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Hypoxia increases the potential for neutrophil-mediated endothelial damage in COPD

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Vassallo, Arlette 
Liu, Bin 
Long, Merete 
Newby, Paul R 


Rationale: Chronic obstructive pulmonary disease (COPD) patients experience excess cardiovascular morbidity and mortality, and exacerbations further increase the risk of such events. COPD is associated with persistent blood and airway neutrophilia, and systemic and tissue hypoxia. Hypoxia augments neutrophil elastase release, enhancing capacity for tissue injury. Objective: To determine whether hypoxia-driven neutrophil protein secretion contributes to endothelial damage in COPD.

Methods: The healthy human neutrophil secretome generated under normoxic or hypoxic conditions was characterised by quantitative mass spectrometry, and the capacity for neutrophil-mediated endothelial damage assessed. Histotoxic protein levels were measured in normoxic versus hypoxic neutrophil supernatants and plasma from exacerbating COPD patients and healthy controls.

Main results: Hypoxia promoted PI3Kγ-dependent neutrophil elastase secretion, with greater release seen in neutrophils from COPD patients. Supernatants from neutrophils incubated under hypoxia caused pulmonary endothelial cell damage and identical supernatants from COPD neutrophils increased neutrophil adherence to endothelial cells. Proteomics revealed differential neutrophil protein secretion under hypoxia and normoxia; hypoxia augmented secretion of a subset of histotoxic granule and cytosolic proteins, with significantly greater release seen in COPD neutrophils. The plasma of COPD patients had higher content of hypoxia-upregulated neutrophil-derived proteins and protease activity, and vascular injury markers.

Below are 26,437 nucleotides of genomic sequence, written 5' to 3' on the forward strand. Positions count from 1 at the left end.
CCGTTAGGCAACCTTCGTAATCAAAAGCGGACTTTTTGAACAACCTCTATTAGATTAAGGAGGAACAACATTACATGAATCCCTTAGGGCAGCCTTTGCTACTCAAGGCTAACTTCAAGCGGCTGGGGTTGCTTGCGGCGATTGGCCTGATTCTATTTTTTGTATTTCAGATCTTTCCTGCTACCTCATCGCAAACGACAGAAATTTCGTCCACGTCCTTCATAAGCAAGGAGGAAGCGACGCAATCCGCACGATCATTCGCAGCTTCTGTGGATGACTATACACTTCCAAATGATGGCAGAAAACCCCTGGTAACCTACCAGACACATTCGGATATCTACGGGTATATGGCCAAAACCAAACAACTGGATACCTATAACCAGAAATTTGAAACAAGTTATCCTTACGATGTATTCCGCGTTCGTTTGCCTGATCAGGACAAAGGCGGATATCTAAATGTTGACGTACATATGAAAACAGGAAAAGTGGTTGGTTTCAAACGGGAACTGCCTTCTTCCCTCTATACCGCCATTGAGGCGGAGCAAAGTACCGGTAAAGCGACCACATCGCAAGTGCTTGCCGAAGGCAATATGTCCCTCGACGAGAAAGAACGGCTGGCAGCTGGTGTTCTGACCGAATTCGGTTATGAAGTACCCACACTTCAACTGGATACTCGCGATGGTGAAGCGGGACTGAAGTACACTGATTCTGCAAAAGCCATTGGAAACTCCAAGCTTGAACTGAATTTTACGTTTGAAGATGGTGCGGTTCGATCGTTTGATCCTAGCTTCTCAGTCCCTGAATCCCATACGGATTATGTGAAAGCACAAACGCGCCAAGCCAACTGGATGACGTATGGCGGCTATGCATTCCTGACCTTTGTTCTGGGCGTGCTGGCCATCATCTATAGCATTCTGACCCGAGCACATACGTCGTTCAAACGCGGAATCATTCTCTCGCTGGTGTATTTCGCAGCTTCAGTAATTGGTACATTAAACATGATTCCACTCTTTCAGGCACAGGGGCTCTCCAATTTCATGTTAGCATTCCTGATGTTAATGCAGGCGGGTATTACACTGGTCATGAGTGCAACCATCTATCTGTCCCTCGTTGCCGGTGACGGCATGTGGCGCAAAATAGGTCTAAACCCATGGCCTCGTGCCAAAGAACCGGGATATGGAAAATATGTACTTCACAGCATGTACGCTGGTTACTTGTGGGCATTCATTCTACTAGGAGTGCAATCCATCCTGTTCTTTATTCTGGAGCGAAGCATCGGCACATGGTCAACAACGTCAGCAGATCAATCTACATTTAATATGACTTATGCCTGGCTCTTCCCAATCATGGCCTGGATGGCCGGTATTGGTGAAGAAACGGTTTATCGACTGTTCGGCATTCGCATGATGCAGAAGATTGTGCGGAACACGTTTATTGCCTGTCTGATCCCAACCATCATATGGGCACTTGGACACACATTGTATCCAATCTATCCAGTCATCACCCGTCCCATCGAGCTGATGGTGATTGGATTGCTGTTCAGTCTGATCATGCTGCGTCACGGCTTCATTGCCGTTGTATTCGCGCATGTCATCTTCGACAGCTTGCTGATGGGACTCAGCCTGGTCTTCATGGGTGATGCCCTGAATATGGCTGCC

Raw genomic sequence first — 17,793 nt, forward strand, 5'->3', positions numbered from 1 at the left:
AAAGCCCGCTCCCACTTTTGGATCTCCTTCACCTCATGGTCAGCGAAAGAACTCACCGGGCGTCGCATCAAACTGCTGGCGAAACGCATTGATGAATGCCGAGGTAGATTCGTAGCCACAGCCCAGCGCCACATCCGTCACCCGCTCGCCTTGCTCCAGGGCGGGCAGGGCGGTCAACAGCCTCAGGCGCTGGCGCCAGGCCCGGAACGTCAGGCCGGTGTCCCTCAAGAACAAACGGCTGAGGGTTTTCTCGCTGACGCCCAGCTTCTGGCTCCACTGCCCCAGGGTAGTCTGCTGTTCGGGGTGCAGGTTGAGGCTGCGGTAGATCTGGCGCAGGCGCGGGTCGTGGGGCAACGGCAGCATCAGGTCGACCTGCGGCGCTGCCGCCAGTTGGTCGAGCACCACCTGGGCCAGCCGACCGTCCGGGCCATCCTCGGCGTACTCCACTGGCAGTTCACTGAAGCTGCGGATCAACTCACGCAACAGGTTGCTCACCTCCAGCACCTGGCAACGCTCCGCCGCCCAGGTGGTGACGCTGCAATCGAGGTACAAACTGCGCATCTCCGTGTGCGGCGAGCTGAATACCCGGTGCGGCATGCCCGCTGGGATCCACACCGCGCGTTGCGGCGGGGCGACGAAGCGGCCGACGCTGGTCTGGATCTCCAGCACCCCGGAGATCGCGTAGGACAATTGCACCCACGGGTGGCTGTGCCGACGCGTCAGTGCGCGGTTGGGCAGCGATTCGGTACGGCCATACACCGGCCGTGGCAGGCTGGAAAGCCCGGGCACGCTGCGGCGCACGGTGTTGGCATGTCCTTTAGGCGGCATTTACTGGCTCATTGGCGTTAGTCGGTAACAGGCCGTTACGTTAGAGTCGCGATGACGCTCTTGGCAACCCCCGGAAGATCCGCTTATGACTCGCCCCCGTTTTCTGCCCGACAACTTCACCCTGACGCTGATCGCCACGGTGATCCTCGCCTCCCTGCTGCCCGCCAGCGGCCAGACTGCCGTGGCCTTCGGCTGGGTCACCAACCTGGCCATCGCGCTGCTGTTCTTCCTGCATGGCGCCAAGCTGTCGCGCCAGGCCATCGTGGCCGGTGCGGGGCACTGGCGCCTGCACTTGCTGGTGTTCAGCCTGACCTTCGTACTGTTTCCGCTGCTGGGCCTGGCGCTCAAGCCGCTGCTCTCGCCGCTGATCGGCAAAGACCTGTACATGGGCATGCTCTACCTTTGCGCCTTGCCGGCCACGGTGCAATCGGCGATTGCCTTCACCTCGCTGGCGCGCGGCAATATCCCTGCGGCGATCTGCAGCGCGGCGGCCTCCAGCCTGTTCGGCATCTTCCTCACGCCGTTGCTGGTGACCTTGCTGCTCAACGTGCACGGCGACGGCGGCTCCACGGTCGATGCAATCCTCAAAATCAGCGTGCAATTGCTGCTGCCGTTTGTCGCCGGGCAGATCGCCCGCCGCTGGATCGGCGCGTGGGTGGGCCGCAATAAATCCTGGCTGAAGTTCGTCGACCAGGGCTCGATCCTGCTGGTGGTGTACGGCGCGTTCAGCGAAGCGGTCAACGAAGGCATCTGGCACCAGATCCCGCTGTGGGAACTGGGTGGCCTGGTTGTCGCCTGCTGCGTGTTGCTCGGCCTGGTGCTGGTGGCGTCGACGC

Conclusions: Hypoxia drives a destructive ‘hyper-secretory’ neutrophil phenotype conferring enhanced capacity for endothelial injury, with a corresponding signature of 5 neutrophil degranulation and vascular injury identified in COPD patient plasma. Thus, hypoxic enhancement of neutrophil degranulation may contribute to increased cardiovascular risk in COPD. These insights may identify new therapeutic opportunities for endothelial damage in COPD.



cardiovascular disease, cell degranulation, neutrophil elastase, vascular endothelium, Endothelial Cells, Humans, Hypoxia, Leukocyte Elastase, Neutrophils, Pulmonary Disease, Chronic Obstructive, Vascular System Injuries

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American Journal of Respiratory and Critical Care Medicine

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American Thoracic Society
British Heart Foundation (None)
Wellcome Trust (102706/Z/13/Z)
British Heart Foundation (PG/15/39/31519)
British Heart Foundation (PG/17/1/32532)
British Heart Foundation (PG/17/58/33134)

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